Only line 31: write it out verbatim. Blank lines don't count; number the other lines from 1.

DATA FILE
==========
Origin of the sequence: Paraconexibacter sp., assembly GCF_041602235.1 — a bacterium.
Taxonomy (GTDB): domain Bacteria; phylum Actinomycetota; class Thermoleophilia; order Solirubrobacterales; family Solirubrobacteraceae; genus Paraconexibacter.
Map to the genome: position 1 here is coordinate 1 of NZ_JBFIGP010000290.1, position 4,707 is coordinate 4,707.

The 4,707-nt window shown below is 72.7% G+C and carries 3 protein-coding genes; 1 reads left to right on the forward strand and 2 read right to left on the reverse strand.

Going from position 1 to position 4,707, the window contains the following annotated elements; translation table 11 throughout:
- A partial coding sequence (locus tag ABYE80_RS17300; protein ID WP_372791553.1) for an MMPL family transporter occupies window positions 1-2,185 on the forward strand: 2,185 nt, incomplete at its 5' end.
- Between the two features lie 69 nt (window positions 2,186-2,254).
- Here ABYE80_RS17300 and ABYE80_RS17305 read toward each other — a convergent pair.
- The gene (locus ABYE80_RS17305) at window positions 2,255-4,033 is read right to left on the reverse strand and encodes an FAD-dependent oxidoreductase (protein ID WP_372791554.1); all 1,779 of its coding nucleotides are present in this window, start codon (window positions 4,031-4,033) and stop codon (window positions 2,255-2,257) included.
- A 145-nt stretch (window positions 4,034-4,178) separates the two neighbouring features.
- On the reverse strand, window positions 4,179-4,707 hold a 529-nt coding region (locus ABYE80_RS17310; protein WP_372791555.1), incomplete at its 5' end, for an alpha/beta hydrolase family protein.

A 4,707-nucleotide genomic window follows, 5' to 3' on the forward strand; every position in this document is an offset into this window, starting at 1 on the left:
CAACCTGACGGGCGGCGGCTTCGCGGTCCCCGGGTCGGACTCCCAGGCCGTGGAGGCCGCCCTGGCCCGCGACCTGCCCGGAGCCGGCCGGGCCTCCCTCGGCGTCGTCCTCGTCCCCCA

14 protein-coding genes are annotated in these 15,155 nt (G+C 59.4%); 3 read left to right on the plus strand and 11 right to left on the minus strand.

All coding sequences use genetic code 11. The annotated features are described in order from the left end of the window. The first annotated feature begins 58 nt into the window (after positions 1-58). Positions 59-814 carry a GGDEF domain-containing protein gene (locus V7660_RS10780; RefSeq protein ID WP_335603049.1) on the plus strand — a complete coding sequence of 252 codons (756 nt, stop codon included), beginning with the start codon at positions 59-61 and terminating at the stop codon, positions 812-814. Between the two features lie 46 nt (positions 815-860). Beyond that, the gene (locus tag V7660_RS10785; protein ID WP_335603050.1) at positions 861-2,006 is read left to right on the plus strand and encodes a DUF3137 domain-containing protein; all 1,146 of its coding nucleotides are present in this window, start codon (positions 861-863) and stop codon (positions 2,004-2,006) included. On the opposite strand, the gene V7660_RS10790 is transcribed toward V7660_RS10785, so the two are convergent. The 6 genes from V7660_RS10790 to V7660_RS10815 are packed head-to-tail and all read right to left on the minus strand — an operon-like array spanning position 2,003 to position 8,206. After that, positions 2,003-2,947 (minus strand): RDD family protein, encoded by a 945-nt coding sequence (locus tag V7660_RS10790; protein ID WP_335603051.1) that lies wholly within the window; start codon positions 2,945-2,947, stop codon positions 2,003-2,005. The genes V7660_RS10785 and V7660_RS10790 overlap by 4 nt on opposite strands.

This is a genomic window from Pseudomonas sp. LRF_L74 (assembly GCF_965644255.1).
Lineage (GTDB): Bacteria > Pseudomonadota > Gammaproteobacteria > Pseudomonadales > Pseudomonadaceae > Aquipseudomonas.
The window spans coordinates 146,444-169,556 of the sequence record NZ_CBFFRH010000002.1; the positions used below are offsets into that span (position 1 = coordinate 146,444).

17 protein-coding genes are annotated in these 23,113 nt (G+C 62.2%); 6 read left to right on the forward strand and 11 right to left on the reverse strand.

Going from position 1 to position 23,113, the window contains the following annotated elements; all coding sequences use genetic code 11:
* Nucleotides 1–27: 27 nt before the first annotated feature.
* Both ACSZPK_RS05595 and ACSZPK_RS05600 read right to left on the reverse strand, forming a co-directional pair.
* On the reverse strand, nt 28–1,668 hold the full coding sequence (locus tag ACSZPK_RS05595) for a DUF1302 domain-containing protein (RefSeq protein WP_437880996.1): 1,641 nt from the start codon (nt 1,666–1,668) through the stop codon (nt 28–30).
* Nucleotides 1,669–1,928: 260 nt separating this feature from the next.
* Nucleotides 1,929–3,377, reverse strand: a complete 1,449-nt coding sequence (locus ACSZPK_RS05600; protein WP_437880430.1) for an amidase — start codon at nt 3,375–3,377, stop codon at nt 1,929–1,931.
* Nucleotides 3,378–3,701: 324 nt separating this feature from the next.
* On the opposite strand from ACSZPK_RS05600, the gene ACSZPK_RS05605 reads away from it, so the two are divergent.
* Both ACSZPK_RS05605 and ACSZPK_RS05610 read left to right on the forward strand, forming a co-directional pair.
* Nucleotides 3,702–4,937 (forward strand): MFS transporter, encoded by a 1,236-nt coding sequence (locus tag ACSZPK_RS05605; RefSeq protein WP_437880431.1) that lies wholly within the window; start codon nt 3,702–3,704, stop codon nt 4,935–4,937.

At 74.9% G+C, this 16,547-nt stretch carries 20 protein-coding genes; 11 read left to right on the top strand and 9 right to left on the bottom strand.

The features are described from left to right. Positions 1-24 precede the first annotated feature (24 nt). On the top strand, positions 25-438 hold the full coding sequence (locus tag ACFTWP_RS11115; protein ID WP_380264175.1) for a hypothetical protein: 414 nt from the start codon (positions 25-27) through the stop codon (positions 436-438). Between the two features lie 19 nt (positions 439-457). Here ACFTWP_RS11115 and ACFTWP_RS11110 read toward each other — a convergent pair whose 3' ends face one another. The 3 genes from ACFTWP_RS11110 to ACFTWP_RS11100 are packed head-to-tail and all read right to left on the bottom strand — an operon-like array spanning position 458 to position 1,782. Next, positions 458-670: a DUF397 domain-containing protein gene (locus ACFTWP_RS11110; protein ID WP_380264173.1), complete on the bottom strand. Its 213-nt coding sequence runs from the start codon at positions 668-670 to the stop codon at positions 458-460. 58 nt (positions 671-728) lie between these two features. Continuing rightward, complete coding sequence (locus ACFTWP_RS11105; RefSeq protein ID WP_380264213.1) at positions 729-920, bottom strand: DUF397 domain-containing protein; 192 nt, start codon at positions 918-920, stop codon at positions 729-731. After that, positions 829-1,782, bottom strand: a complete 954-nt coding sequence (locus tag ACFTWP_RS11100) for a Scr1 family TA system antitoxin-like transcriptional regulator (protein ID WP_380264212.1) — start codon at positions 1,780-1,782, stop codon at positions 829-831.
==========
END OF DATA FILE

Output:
The features are described from left to right. Positions 1-24 precede the first annotated feature (24 nt). On the top strand, positions 25-438 hold the full coding sequence (locus tag ACFTWP_RS11115; protein ID WP_380264175.1) for a hypothetical protein: 414 nt from the start codon (positions 25-27) through the stop codon (positions 436-438). Between the two features lie 19 nt (positions 439-457). Here ACFTWP_RS11115 and ACFTWP_RS11110 read toward each other — a convergent pair whose 3' ends face one another. The 3 genes from ACFTWP_RS11110 to ACFTWP_RS11100 are packed head-to-tail and all read right to left on the bottom strand — an operon-like array spanning position 458 to position 1,782. Next, positions 458-670: a DUF397 domain-containing protein gene (locus ACFTWP_RS11110; protein ID WP_380264173.1), complete on the bottom strand. Its 213-nt coding sequence runs from the start codon at positions 668-670 to the stop codon at positions 458-460. 58 nt (positions 671-728) lie between these two features. Continuing rightward, complete coding sequence (locus ACFTWP_RS11105; RefSeq protein ID WP_380264213.1) at positions 729-920, bottom strand: DUF397 domain-containing protein; 192 nt, start codon at positions 918-920, stop codon at positions 729-731. After that, positions 829-1,782, bottom strand: a complete 954-nt coding sequence (locus tag ACFTWP_RS11100) for a Scr1 family TA system antitoxin-like transcriptional regulator (protein ID WP_380264212.1) — start codon at positions 1,780-1,782, stop codon at positions 829-831.